Introducing the resolution, the Foreign Minister of France, Alain Juppé, said “the situation on the ground is more alarming than ever, marked by the violent re-conquest of cities that have been released”. The Security Council could not stand by and “let the warmongers flout international legality”. The world was experiencing “a wave of great revolutions that would change the course of history”, but the will of the Libyan people had been “trampled under the feet of the Qadhafi regime”. Earlier Council measures had been ignored and violence against Libyan civilians had redoubled.

He said that the urgent need to protect the civilian population had led to the elaboration of the current resolution, which authorized the Arab League and those Member States wishing to do so to take all measures to protect areas that were being threatened by the Qadhafi regime. “We have very little time left — perhaps only a matter of hours,” he said, adding that each hour and day that passed “increased the weight” on the international community’s shoulders.

Speaking after the vote, representatives who had supported the text agreed that the strong action was made necessary because the Qadhafi regime had not heeded the first actions of the Council and was on the verge of even greater violence against civilians as it closed in on areas previously dominated by opposition in the east of the country. They stressed that the objective was solely to protect civilians from further harm.

Lebanon’s speaker stressed that the text would not result in the occupation of “one inch” of Libyan territory by foreign forces. The representative of the United Kingdom pledged that partners in the North Atlantic Treaty Organization (NATO) and the Arab League were now ready to act to support the text.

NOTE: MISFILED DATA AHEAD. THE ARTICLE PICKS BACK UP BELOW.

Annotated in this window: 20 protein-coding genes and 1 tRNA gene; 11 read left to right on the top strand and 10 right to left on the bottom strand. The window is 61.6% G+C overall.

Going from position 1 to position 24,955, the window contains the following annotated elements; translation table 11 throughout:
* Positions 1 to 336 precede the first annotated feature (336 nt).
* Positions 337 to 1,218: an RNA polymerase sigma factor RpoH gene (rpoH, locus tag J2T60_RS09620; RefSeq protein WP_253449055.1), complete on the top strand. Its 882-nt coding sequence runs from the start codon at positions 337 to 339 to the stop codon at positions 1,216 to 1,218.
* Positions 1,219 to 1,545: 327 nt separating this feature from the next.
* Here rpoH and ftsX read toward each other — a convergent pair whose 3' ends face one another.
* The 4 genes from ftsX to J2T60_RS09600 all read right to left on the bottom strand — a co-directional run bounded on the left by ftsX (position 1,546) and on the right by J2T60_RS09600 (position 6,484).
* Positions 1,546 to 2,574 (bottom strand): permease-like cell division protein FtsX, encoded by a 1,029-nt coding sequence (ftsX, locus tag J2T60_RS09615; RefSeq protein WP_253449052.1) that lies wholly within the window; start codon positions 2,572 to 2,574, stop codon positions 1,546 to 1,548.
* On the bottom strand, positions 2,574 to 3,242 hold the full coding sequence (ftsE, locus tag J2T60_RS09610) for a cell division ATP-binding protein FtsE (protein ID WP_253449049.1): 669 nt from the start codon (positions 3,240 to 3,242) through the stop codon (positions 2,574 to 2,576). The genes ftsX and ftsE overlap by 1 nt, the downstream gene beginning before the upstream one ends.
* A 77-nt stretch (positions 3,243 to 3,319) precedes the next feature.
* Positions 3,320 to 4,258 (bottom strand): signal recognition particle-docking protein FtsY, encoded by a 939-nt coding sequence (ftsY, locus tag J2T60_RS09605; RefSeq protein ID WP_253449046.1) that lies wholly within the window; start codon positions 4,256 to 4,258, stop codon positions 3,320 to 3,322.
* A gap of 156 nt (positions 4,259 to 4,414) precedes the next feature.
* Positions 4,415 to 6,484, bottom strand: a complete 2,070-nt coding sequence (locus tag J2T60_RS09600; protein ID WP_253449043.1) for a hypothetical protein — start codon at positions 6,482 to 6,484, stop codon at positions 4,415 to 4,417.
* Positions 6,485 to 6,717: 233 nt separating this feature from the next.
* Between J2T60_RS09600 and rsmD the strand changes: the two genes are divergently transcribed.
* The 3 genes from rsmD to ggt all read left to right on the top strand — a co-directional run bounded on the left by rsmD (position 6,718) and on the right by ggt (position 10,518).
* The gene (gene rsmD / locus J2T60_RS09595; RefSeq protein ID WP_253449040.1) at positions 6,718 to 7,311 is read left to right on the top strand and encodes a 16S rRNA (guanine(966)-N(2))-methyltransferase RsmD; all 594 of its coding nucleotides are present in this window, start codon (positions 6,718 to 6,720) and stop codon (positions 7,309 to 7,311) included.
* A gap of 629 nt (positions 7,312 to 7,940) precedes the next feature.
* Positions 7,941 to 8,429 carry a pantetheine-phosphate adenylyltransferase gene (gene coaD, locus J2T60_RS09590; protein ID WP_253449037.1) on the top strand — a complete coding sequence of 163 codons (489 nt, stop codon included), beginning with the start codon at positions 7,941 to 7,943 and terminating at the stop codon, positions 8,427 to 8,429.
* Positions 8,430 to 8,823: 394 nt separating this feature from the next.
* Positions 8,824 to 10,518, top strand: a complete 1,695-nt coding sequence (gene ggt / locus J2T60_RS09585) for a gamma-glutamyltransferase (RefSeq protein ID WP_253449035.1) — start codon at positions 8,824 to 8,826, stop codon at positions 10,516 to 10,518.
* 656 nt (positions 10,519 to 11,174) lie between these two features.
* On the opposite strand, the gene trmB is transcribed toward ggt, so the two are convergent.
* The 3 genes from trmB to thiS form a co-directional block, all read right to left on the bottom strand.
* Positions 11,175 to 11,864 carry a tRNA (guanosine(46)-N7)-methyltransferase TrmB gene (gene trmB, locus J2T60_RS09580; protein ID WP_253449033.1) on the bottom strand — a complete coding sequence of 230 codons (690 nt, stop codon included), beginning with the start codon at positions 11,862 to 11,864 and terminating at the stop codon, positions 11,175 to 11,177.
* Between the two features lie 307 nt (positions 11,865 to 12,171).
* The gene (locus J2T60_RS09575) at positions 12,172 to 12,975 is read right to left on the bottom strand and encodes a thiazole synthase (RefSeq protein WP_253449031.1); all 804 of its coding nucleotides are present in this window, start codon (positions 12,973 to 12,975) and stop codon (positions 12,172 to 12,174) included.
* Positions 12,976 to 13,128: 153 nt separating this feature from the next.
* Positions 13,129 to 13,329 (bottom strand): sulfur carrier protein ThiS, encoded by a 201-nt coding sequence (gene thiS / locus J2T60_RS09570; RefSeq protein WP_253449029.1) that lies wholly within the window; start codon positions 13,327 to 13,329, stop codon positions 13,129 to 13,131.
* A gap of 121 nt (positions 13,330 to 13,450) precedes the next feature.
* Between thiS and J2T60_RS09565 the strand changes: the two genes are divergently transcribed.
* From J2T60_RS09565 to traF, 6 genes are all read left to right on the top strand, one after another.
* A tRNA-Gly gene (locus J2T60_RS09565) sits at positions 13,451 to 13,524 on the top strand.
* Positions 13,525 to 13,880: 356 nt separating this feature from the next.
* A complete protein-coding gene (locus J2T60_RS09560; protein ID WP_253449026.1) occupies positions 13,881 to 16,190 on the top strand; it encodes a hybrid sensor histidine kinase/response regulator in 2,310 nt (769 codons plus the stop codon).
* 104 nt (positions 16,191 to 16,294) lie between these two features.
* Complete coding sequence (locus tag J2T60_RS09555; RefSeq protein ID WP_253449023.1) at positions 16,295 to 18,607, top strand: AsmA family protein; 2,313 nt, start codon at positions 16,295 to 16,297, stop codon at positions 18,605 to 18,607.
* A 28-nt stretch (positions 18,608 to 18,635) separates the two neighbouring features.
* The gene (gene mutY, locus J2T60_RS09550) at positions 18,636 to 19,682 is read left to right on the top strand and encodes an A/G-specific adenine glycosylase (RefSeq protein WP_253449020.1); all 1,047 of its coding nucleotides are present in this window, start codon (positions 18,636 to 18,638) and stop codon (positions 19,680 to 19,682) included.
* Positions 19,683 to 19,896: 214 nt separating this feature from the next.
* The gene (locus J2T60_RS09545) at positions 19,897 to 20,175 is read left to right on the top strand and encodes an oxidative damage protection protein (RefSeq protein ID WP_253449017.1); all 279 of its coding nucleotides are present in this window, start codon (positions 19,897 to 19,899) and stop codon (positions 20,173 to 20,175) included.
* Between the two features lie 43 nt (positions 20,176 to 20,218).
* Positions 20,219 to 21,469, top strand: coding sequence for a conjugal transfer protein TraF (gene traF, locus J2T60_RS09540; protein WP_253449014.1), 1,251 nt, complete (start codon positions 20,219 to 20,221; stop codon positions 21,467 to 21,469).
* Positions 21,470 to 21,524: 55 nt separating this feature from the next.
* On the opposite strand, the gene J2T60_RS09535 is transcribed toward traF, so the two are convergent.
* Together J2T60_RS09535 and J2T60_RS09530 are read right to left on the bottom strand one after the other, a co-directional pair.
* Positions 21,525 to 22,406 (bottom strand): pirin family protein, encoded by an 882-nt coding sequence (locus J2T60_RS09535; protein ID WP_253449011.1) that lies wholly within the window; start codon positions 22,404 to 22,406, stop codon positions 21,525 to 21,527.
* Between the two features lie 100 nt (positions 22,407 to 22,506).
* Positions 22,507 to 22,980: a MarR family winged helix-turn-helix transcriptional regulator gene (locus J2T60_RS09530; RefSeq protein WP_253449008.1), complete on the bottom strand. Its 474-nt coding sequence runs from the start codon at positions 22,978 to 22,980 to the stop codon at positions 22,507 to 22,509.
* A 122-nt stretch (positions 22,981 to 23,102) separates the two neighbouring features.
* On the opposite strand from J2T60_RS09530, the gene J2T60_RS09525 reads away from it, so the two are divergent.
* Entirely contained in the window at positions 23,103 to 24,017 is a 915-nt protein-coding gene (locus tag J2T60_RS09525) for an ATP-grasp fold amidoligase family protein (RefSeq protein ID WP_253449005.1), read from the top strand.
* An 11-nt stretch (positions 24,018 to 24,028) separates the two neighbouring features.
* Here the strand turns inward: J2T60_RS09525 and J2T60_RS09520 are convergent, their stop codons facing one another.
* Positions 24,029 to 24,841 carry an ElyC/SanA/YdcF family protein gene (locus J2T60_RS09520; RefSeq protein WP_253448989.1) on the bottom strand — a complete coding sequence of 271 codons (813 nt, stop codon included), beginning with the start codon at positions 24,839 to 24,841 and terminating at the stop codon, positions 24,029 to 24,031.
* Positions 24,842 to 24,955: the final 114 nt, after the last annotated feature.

The representative of the United States said that today, the Council had responded to the Libyan peoples’ cry for help. The Council’s purpose was clear: to protect Libyan civilians. The Security Council had authorized the use of force, including enforcement of a no-fly zone, to protect civilians and civilian areas targeted by Colonel Muammar Al-Qadhafi, his allied forces and mercenaries.

The representatives of China and the Russian Federation, explaining their abstentions, prioritized peaceful means of resolving the conflict and said that many questions had not been answered in regard to provisions of the resolution, including, as the Russian representative put it, how and by whom the measures would be enforced and what the limits of the engagement would be. He said the resolution included a sorely needed ceasefire, which he had called for earlier. China had not blocked the action with a negative vote in consideration of the wishes of the Arab League and the African Union, its representative said.

The delegations of India, Germany and Brazil, having also abstained, equally stressed the need for peaceful resolution of the conflict and warned against unintended consequences of armed intervention.

Statements were also made made by the representatives of Bosnia and Herzegovina, Colombia, Portugal, Nigeria and South Africa.